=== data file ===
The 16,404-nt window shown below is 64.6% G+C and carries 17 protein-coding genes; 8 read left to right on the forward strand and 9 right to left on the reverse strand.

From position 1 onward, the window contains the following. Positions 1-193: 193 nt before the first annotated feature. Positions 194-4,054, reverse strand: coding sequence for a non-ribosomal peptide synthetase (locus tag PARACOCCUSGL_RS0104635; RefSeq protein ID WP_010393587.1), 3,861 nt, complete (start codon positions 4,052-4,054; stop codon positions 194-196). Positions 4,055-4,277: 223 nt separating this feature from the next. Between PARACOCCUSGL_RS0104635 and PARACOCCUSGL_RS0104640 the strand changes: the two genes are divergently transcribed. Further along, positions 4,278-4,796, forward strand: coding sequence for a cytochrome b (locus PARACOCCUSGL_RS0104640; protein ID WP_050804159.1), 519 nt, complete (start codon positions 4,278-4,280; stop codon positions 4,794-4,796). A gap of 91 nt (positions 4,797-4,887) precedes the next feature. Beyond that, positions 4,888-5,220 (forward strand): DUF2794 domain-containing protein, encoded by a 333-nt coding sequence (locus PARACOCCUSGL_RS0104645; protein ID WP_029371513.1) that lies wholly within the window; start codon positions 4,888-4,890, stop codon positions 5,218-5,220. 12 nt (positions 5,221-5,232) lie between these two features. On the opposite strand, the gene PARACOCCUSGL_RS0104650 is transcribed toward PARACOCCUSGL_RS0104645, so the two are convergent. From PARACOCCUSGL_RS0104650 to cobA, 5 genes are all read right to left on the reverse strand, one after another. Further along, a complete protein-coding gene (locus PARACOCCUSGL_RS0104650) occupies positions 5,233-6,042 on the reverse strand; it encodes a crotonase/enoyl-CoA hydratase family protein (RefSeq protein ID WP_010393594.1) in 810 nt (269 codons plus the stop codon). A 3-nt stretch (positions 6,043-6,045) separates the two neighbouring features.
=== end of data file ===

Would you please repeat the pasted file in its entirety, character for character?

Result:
The 16,404-nt window shown below is 64.6% G+C and carries 17 protein-coding genes; 8 read left to right on the forward strand and 9 right to left on the reverse strand.

From position 1 onward, the window contains the following. Positions 1-193: 193 nt before the first annotated feature. Positions 194-4,054, reverse strand: coding sequence for a non-ribosomal peptide synthetase (locus tag PARACOCCUSGL_RS0104635; RefSeq protein ID WP_010393587.1), 3,861 nt, complete (start codon positions 4,052-4,054; stop codon positions 194-196). Positions 4,055-4,277: 223 nt separating this feature from the next. Between PARACOCCUSGL_RS0104635 and PARACOCCUSGL_RS0104640 the strand changes: the two genes are divergently transcribed. Further along, positions 4,278-4,796, forward strand: coding sequence for a cytochrome b (locus PARACOCCUSGL_RS0104640; protein ID WP_050804159.1), 519 nt, complete (start codon positions 4,278-4,280; stop codon positions 4,794-4,796). A gap of 91 nt (positions 4,797-4,887) precedes the next feature. Beyond that, positions 4,888-5,220 (forward strand): DUF2794 domain-containing protein, encoded by a 333-nt coding sequence (locus PARACOCCUSGL_RS0104645; protein ID WP_029371513.1) that lies wholly within the window; start codon positions 4,888-4,890, stop codon positions 5,218-5,220. 12 nt (positions 5,221-5,232) lie between these two features. On the opposite strand, the gene PARACOCCUSGL_RS0104650 is transcribed toward PARACOCCUSGL_RS0104645, so the two are convergent. From PARACOCCUSGL_RS0104650 to cobA, 5 genes are all read right to left on the reverse strand, one after another. Further along, a complete protein-coding gene (locus PARACOCCUSGL_RS0104650) occupies positions 5,233-6,042 on the reverse strand; it encodes a crotonase/enoyl-CoA hydratase family protein (RefSeq protein ID WP_010393594.1) in 810 nt (269 codons plus the stop codon). A 3-nt stretch (positions 6,043-6,045) separates the two neighbouring features.